Just before the race started, I decided to do some light warm up jogging, which was weird. I’ve never warmed up for a race before. No need when you’re a) running 26.2 miles, which is plenty of time to warm up and b) never running particularly fast. I felt a little ridiculous – what am I doing taking myself seriously? Nonetheless, I finished my warm up and headed over to the start line, and on the way there, a woman named Jamey introduced herself. We’ve spoken on Facebook a few times and talked about getting together to run, but it was nice to finally meet her. Now that I knew someone at the starting area, I wasn’t quite so nervous anymore. I remarked about how small the race was and said we had a chance of winning age group awards. Then it occurred to me that a small race means I have a much better chance of coming in last, and the nerves were back.
As the race began, I decided to set off at whatever pace felt comfortable and just go from there. Of course, I got caught up with all the 5k people and the fast 10k runners and looked down at my watch to see I was running 8 minute miles. Knowing that was not sustainable, I tried to back off a bit but still found myself passing people along the way. The first half of the course was uphill, so I didn’t want to wear myself out right away, but I couldn’t help it. I needed to find someone to help me run a sensible pace, so I caught up to a woman who was running about 8:30 and decided to run with her, hoping she wouldn’t mind. We started chatting about all different things, and I found that the pace was very comfortable for me. We were also running through Camden’s lovely historic residential area, which didn’t hurt.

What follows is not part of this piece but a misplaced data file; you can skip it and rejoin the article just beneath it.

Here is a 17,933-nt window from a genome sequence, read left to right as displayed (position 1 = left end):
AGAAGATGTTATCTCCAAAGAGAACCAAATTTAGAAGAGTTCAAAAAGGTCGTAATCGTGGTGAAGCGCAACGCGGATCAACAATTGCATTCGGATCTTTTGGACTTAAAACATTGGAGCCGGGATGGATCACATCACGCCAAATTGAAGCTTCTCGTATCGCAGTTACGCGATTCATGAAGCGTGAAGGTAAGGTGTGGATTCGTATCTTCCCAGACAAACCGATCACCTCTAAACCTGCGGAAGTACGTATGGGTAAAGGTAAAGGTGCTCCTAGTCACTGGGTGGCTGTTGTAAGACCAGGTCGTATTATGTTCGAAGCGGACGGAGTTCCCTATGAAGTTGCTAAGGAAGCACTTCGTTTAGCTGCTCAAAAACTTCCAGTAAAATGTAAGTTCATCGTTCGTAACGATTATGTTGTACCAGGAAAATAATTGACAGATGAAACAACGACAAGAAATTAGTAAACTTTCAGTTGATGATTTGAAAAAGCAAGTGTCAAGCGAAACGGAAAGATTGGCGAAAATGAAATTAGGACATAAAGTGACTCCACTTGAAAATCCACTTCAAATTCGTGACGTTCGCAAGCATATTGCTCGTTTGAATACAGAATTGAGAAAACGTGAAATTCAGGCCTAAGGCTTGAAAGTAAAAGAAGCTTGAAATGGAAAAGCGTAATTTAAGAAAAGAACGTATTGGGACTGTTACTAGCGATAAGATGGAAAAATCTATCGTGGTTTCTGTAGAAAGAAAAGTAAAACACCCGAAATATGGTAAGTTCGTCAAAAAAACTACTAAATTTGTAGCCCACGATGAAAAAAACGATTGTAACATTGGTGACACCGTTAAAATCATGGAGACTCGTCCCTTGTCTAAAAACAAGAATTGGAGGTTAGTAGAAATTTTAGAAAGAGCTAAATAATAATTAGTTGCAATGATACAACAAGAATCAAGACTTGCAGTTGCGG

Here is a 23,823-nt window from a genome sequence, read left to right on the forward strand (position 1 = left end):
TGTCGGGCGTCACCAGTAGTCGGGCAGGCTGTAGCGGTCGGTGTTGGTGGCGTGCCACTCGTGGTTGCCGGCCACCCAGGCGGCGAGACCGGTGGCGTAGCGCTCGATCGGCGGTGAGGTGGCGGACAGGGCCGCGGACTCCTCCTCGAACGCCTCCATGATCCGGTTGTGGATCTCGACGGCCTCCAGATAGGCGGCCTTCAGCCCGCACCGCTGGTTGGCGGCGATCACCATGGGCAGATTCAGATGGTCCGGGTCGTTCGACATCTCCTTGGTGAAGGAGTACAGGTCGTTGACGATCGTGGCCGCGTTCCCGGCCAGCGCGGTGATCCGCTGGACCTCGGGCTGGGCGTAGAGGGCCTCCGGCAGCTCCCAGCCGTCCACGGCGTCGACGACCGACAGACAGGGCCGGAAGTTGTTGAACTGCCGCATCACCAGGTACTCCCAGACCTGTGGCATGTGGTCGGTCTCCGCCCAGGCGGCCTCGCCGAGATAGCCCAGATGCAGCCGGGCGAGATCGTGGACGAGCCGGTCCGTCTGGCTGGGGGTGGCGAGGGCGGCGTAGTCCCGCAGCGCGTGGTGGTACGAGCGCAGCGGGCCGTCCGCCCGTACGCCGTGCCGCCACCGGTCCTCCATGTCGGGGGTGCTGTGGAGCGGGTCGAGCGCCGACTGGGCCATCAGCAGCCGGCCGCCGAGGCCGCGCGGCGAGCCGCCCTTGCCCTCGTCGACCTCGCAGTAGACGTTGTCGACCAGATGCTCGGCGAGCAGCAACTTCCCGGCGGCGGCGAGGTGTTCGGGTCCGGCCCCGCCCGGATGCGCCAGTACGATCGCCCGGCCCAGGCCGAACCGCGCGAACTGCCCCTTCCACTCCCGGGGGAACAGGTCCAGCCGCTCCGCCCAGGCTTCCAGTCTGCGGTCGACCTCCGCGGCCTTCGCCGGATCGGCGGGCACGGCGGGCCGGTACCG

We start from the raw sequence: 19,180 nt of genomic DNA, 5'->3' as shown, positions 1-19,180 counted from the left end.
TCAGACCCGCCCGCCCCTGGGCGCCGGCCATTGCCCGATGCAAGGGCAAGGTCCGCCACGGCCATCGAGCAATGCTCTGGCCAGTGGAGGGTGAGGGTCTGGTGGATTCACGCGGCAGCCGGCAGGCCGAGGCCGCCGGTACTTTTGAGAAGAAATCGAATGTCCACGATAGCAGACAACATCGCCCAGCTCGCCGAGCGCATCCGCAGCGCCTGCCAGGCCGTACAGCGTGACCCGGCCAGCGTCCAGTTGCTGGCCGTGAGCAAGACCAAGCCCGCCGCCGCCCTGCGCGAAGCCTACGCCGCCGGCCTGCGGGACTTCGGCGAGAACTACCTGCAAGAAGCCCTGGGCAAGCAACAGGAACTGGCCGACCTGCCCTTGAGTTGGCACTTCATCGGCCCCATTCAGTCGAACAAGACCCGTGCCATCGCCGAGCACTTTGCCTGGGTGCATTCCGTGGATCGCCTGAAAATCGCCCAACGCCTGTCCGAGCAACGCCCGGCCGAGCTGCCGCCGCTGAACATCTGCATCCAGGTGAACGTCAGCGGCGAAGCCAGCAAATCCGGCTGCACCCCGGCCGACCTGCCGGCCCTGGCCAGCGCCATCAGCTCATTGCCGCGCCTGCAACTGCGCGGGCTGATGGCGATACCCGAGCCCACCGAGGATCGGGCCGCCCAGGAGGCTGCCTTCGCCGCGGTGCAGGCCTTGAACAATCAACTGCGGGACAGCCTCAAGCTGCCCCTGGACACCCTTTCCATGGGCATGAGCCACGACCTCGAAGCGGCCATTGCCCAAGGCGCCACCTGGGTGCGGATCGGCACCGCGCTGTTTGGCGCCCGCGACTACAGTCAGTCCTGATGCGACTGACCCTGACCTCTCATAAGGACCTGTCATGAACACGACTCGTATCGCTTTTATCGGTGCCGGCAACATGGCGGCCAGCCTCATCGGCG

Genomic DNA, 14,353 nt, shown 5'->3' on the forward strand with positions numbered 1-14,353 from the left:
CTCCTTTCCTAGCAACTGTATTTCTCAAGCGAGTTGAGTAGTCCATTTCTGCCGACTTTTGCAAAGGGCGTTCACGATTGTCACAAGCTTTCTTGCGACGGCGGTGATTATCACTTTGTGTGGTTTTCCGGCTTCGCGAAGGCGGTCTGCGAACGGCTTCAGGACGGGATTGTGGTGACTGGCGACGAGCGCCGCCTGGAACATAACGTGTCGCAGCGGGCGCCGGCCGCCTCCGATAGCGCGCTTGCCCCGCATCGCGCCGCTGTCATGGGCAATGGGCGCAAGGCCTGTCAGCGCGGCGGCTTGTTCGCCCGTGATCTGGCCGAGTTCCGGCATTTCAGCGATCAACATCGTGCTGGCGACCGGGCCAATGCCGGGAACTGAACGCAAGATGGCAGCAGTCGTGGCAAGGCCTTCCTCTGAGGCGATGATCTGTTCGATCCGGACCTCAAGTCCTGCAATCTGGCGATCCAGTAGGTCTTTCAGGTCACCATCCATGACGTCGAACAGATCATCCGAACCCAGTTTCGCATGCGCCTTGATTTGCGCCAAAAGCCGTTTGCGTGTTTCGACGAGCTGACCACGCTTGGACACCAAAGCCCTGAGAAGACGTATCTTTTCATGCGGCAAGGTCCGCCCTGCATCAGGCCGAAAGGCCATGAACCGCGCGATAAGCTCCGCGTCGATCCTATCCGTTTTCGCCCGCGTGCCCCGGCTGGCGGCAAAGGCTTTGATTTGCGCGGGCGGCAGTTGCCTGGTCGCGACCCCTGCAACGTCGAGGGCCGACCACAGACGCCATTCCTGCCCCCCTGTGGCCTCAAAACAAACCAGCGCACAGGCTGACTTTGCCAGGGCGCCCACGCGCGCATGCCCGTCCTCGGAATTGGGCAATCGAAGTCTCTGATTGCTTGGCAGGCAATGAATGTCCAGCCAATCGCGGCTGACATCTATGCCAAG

The woman, whose name I did not know, was very good about checking the pace and making sure we weren’t running too fast. I really wanted to hold a consistent pace to the end, so I was grateful for her excellent pacing abilities. She lives in Camden, so she knew the course well and was able to tell me exactly when each hill would end and where we were turning, which was very helpful. We took a walk break at the only water stop along the course, and I felt like for once I didn’t really need to walk. I knew the rest of the course was mostly downhill, though, so I wanted to make sure I had plenty of energy to finish strong.